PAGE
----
There is probably no other cause which has been more potent in developing homosexual practices among men than the dread of disease. Among the Greeks, Romans, Babylonians and Egyptians, it lay at the very bottom of their pederasty and masturbation ; and in the Proverbs of Solomon,1 as well as various other places in the sacred text, we have unpleasant suggestions of what night-visits to the prostitutes of the times might produce in the way of painful remembrances.

The Hebrews had the depraved tastes and habits, as well as the diseases, of the Asiatics. Without mentioning the awful fate of Sodom and Gomorrha, of which the term Sodomy is a perpetual reminder, the fact that Moses was compelled to forbid incest, bestiality, and abnormal sexual intercourse among his people, is the very best evidence that such vices existed; and when they, as well as legal prostitutes, were prohibited in the Hebrew camp, the people, very naturally, visited "strange women," particularly the Midianitc whores, and the "daughters of Moab." These "daughters" initiated them, willingly enough, into the worship of Baal Peor, or Belphegor, a sort of Oriental Priapus, whose temples were simply theatres of the most flagrant debauchery, and in which the homosexual element was, you may be sure, not wanting.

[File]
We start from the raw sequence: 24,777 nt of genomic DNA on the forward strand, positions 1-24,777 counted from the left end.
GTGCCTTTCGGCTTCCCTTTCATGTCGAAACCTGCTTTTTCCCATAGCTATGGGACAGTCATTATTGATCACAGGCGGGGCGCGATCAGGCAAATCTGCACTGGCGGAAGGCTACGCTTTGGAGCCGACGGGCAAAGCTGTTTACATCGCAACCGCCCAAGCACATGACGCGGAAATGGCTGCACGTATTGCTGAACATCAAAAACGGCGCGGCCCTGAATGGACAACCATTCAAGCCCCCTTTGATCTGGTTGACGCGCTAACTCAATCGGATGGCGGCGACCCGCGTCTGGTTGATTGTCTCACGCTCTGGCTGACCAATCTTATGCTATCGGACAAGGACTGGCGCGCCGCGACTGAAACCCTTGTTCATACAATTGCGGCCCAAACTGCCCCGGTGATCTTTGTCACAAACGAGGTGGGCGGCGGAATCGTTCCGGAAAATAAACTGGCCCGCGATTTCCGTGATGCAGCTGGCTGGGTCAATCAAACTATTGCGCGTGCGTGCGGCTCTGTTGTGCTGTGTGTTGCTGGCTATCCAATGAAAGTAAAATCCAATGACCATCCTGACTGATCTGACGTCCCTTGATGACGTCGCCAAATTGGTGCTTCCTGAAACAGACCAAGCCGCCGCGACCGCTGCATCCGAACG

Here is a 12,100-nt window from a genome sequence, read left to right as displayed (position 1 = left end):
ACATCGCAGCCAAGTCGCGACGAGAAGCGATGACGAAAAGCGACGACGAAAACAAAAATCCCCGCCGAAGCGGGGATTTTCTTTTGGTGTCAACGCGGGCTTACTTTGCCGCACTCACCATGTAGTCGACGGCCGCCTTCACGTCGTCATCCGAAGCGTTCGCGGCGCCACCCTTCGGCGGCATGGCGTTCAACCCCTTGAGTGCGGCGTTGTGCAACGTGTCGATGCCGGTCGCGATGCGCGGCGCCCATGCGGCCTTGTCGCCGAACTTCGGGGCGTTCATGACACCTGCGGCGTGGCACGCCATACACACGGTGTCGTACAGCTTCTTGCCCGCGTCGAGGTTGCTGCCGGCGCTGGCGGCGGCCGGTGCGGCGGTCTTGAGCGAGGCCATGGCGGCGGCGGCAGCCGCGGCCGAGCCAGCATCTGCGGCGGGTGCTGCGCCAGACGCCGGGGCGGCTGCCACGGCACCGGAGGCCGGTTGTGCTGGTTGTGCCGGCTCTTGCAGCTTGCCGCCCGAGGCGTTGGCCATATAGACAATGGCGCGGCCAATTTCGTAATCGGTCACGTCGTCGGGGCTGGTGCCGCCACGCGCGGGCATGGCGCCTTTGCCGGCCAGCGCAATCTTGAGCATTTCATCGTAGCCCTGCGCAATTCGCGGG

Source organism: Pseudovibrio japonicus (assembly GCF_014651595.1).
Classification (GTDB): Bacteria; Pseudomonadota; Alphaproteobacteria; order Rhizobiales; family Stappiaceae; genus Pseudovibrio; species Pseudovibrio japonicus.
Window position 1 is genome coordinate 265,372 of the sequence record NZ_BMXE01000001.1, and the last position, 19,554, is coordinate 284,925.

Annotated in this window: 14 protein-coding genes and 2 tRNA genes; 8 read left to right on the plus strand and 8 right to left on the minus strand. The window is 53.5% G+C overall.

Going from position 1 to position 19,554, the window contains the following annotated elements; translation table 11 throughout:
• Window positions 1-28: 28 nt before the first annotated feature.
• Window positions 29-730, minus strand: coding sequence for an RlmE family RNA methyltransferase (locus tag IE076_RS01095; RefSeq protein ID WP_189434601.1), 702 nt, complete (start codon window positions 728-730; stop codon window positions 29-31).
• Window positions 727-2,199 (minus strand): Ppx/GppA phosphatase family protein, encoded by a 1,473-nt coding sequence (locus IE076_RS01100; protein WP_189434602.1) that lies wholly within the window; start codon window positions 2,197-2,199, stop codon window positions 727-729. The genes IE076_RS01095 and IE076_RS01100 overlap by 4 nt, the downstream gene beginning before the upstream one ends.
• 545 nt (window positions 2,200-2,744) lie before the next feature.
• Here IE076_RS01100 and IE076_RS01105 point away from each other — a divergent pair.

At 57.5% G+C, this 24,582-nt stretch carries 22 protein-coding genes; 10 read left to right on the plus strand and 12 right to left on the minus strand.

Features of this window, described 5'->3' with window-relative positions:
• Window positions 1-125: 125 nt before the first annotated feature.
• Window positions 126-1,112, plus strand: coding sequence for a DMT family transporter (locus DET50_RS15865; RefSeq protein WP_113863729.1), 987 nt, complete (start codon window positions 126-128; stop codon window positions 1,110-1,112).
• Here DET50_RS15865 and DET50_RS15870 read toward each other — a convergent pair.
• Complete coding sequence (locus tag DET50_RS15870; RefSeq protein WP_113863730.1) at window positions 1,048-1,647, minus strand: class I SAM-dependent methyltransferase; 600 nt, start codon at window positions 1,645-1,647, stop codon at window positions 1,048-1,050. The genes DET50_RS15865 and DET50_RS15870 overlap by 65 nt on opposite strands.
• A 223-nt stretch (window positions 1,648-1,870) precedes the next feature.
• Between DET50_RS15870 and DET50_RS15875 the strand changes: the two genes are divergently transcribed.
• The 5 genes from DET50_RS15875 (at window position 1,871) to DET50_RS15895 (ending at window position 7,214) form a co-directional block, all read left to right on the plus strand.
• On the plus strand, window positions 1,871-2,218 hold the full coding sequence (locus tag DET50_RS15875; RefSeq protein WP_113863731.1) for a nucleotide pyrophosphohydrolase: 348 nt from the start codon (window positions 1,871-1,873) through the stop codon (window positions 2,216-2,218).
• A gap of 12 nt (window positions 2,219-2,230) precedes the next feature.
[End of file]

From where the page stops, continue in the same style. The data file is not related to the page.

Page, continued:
, 1 Prov, v, 11: "Et gemas in novissimi^ quando consumeris carnea tuos et corpus tuum." I give the Latin version of the Hebrew text as the more forcible. And again in the fourth verse: "Novissima autem illžus amara quasi absynthum, et acuta quasi gladius biceps" (the consequences are bitter as wormwood, and sharp as a two-edged sword).